An insight into Selkirk's Property Market
In April, we caught up with Jim Harold- a Director at our Selkirk office- to ask him a few questions about Selkirk's property market and to hear about Jim's career in surveying.
Q: How long have you been working in the property industry and how long have you been with Allied?
A: I left GCBP in 1986 to work in London, returning to Glasgow in the early 1990’s. I joined Allied in January 2002 so I've been with the firm for 19 years.
Q: Have you always worked within valuation?
A: No. I qualified as a chartered Building Surveyor in 1989, initially specialising in office refurbishment and fitting out, later moving on to project management and other areas such as building pathology and dilapidations. I made the move across to valuation about seven years ago, initially to provide cover for a colleague who was on maternity leave and never looked back!
Q: What is the market like in Selkirk just now? And how has COVID19 affected it?
A: That is an interesting question actually. Prior to the COVID19 pandemic and resulting lockdowns, the residential property market in the borders was doing well, with demand and values both increasing. I should however point out that the Selkirk office covers the whole of the Borders region from TD1 (Galashiels) to TD15 (Berwickshire). This covers a range of towns and communities where values can differ significantly. So some areas were doing better than others. Rural and semi-rural properties were starting to show signs of recovery, having attracted little interest in the previous few years. When we came out of lockdown in June 2020, we were uncertain as to what to expect although rumours had persisted of a built up latent demand. The reality was that the market took off, particularly at the higher end. Large detached properties with land became very attractive and within a short period, the same applied pretty much across the board to most parts of the region, from 1 bed flats to large country estates. Recent activity following the easing of lockdown 2 would suggest that this is set to continue.
Q: What sort of properties are selling fast in Selkirk?
A: Again, we need to look at the Borders as a region as things vary from town to town. Larger properties (over £500,000) are selling and aren’t staying on the market for very long at all. I’ve recently been involved in half a dozen sales ranging from £1.2million to £3.5million, with properties valued at £500,000 -£750,000 now being commonplace, whereas 12 months ago, these type of instructions came up occasionally. However, that doesn’t tell the full story. Market activity has been buoyant across the board with anything of quality selling in days or going to closing date. The buy to let market has also seen a recent uplift.
Q: How do you think the Selkirk market will hold up over the next 6 months to a year?
A: As we slowly come out of the second lockdown restrictions, all indications are 2021 will carry on where 2020 left off. This would however have to be caveated in terms of the strength of the UK economy overall and any knock on effect that may result from the forthcoming Scottish Parliamentary elections.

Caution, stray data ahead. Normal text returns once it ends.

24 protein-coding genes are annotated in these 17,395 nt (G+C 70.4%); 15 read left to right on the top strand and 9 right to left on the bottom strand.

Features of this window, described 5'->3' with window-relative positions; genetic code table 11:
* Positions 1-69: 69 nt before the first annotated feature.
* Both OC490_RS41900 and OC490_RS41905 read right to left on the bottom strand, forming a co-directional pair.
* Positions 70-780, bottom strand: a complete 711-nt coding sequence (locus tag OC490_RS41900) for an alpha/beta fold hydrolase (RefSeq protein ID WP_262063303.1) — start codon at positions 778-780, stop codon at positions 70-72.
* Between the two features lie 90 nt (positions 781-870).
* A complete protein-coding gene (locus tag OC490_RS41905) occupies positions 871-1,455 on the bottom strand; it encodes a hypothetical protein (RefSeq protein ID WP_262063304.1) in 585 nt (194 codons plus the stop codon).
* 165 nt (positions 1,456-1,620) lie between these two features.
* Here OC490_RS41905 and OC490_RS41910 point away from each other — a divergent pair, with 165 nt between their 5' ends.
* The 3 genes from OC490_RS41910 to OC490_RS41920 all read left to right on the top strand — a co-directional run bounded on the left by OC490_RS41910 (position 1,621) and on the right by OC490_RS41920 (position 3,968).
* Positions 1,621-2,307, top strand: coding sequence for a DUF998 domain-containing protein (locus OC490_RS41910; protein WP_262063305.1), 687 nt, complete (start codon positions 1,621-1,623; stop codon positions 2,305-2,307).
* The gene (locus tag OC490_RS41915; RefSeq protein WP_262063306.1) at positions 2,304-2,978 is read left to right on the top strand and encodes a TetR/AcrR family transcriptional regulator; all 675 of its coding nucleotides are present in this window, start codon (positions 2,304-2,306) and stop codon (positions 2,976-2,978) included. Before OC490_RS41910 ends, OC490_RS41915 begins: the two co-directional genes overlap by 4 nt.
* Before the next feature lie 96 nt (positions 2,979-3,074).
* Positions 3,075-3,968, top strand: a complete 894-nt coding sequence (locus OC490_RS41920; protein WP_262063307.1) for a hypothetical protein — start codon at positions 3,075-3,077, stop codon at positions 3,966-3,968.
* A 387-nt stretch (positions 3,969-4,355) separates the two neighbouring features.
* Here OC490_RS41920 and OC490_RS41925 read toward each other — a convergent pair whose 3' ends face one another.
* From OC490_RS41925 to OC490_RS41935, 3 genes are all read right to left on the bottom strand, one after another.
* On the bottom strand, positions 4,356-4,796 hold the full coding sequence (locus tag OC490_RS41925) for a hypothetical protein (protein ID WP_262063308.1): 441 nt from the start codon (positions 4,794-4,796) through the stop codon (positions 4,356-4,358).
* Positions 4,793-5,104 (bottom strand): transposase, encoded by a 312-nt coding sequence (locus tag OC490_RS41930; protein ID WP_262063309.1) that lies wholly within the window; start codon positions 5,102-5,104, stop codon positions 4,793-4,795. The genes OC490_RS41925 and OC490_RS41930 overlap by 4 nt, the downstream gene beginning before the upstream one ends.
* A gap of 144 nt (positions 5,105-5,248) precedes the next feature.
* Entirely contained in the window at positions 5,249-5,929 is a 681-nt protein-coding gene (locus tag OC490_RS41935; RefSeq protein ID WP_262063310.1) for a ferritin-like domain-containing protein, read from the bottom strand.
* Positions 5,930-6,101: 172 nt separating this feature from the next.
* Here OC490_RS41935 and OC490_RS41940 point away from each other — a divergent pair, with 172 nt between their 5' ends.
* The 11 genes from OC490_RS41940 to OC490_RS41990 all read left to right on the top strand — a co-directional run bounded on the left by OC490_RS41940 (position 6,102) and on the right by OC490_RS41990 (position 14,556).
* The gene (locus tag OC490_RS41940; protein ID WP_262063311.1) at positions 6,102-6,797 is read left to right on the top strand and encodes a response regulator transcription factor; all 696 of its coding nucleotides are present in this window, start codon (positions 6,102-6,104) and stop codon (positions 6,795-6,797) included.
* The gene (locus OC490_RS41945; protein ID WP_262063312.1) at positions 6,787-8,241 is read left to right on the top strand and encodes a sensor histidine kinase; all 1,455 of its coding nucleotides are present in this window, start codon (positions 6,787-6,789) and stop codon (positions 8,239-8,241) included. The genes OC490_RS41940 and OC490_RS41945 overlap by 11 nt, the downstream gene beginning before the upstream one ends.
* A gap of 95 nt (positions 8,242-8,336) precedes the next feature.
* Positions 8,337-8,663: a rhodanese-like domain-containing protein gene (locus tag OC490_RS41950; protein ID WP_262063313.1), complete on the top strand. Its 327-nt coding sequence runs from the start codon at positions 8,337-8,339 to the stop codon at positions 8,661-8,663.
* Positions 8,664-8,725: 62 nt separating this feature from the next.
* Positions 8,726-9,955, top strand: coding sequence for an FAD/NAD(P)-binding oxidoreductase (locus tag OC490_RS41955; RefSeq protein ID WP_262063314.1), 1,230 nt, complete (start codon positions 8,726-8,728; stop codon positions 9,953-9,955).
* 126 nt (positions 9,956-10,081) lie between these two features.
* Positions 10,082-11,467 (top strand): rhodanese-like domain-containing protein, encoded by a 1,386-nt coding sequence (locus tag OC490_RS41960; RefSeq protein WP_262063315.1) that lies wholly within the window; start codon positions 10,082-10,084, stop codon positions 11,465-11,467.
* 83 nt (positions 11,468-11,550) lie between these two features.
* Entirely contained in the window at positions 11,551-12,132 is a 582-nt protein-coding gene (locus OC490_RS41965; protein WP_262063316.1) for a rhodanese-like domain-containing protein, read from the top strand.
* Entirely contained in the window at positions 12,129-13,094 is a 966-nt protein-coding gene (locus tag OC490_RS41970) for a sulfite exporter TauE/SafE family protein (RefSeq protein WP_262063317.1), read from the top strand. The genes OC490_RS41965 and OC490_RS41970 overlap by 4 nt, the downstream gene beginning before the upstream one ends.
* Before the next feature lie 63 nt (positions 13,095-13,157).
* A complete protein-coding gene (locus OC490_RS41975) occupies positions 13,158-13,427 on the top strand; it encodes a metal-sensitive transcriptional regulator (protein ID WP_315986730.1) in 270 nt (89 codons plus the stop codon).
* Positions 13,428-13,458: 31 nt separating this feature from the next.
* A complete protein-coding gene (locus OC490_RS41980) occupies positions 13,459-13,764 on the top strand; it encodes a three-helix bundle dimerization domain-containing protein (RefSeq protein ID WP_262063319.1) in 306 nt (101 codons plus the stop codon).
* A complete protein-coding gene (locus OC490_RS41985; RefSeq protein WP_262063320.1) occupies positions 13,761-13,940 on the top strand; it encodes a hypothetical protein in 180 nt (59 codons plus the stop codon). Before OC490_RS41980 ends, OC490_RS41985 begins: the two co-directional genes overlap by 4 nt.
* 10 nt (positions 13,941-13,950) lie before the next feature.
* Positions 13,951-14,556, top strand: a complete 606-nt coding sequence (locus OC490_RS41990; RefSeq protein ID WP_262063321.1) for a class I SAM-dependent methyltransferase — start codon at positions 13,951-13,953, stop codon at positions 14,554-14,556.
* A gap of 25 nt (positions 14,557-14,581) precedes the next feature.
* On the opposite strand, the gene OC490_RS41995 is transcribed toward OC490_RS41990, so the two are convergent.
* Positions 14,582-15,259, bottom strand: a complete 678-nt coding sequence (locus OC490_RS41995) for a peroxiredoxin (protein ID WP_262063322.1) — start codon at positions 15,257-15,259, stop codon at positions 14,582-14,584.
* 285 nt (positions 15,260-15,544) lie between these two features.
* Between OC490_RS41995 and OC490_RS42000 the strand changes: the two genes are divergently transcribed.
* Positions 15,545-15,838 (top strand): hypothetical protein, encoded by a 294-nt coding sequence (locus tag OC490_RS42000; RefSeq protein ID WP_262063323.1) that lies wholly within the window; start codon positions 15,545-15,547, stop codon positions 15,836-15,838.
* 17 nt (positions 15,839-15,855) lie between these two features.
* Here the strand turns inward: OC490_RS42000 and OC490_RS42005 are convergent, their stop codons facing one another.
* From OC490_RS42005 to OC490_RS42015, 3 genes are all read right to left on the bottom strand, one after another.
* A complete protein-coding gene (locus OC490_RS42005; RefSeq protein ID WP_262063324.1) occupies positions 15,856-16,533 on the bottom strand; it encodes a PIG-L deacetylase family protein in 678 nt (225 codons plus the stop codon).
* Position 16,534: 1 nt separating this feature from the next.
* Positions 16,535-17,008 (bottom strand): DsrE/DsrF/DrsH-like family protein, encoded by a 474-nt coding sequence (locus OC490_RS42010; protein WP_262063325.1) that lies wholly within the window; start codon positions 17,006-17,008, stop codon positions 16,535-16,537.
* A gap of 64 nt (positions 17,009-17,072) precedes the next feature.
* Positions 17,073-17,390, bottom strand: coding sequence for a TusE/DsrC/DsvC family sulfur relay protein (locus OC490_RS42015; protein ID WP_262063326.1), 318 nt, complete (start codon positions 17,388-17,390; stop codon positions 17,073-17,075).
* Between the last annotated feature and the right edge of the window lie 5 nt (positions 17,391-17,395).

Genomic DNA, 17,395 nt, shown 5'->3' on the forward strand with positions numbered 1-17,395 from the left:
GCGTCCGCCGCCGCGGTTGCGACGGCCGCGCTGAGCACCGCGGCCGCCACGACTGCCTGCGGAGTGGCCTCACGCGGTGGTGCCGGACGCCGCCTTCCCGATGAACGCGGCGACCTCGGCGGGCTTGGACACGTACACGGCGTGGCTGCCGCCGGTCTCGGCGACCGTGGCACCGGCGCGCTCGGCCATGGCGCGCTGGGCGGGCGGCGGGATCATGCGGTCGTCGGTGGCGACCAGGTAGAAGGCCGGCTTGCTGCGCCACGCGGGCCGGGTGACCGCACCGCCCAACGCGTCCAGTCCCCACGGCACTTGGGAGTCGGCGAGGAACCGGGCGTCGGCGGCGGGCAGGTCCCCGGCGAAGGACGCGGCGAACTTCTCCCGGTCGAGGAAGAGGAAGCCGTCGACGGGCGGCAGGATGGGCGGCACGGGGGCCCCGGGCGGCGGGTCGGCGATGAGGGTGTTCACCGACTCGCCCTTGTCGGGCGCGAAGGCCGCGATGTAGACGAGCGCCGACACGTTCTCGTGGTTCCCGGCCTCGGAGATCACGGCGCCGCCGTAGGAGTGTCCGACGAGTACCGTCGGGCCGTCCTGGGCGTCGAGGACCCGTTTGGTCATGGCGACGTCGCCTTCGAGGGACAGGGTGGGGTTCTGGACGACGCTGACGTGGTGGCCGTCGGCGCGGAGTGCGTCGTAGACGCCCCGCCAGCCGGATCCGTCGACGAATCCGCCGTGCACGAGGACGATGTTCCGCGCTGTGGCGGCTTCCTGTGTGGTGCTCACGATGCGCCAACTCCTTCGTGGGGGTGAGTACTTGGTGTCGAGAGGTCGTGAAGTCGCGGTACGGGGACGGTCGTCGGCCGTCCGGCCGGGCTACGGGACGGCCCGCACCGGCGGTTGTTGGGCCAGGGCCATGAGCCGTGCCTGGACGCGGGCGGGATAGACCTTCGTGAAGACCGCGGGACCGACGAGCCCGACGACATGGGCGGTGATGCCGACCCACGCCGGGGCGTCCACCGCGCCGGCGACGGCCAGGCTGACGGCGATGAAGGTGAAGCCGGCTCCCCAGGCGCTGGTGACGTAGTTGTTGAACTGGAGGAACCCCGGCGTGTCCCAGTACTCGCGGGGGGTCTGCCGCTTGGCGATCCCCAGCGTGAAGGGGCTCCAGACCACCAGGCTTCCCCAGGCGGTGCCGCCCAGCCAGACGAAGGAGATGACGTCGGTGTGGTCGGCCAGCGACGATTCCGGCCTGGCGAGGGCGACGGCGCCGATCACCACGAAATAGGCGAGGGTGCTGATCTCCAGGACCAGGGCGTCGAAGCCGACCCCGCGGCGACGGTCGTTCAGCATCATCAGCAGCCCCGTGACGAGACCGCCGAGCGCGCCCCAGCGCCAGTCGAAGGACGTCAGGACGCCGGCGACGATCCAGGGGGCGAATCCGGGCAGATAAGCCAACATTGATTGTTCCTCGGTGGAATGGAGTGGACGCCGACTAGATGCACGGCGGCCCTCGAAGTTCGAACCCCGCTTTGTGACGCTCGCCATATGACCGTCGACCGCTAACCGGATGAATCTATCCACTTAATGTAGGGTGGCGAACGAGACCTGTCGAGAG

Q: And finally, can you tell us anything about Selkirk that people may not know?
A: Selkirk is known as “The Royal and Ancient Burgh” and is one of the oldest royal Burghs in Scotland. It was also the county town of Selkirkshire. The people of the town are known as Souters, which means cobblers (shoe makers and menders) and the current population is just under 6,000. Like many borders towns, Selkirk is closely associated with the weaving industry, although few of the original mills remain. Local worthy’s include James Hogg “The Ettrick Shepherd”, Mungo Park, the African explorer and Sir Walter Scott, who was the town’s Sheriff for many years and lived at nearby Abbotsford, where he wrote most of his famous works. Selkirk also boasts the oldest horse racing track in Scotland - the Gala Rig, where races are still held annually. “The Kirk of the Forest” lies at the centre of the town’s ancient graveyard and is where William Wallace was appointed Guardian of Scotland after his victory over the English at Stirling Bridge in 1297. The battle of Philiphaugh was fought just outside the town on the site that is now the town’s rugby and cricket fields and where victory by the covenanters under David Leslie in 1645 effectively put an end to the Jacobite uprising led by James Graham Marquess of Montrose. In June each year, the town holds its “common riding” where up to 300 horses led by the Royal Burgh Standard Bearer ride the town’s boundaries, a tradition dating back to the 12th This culminates in a gathering in the market square where the town’s flags are cast by the standard bearers in memory of the Souters who died fighting for King James IV at the battle of Flodden in 1513. If you happen to be passing on the second Friday in June, this ancient tradition is well worth the effort and once witnessed is never forgotten.